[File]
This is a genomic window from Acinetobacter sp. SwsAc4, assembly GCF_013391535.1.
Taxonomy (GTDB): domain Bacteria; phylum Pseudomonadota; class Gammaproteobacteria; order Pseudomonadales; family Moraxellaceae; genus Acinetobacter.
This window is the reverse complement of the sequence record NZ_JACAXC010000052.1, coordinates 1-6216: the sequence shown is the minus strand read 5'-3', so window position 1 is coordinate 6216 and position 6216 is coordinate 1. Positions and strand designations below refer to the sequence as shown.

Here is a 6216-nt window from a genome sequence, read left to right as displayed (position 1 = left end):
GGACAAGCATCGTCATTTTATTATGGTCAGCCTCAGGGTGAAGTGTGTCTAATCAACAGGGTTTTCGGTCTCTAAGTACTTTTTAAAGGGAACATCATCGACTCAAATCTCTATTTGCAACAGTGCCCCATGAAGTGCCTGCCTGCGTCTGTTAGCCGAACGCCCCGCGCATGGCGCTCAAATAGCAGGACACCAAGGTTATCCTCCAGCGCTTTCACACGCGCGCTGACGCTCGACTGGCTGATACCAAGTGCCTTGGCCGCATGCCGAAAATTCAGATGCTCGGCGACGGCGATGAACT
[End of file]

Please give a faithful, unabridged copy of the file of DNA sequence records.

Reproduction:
This is a genomic window from Acinetobacter sp. SwsAc4, assembly GCF_013391535.1.
Taxonomy (GTDB): domain Bacteria; phylum Pseudomonadota; class Gammaproteobacteria; order Pseudomonadales; family Moraxellaceae; genus Acinetobacter.
This window is the reverse complement of the sequence record NZ_JACAXC010000052.1, coordinates 1-6216: the sequence shown is the minus strand read 5'-3', so window position 1 is coordinate 6216 and position 6216 is coordinate 1. Positions and strand designations below refer to the sequence as shown.

Here is a 6216-nt window from a genome sequence, read left to right as displayed (position 1 = left end):
GGACAAGCATCGTCATTTTATTATGGTCAGCCTCAGGGTGAAGTGTGTCTAATCAACAGGGTTTTCGGTCTCTAAGTACTTTTTAAAGGGAACATCATCGACTCAAATCTCTATTTGCAACAGTGCCCCATGAAGTGCCTGCCTGCGTCTGTTAGCCGAACGCCCCGCGCATGGCGCTCAAATAGCAGGACACCAAGGTTATCCTCCAGCGCTTTCACACGCGCGCTGACGCTCGACTGGCTGATACCAAGTGCCTTGGCCGCATGCCGAAAATTCAGATGCTCGGCGACGGCGATGAACT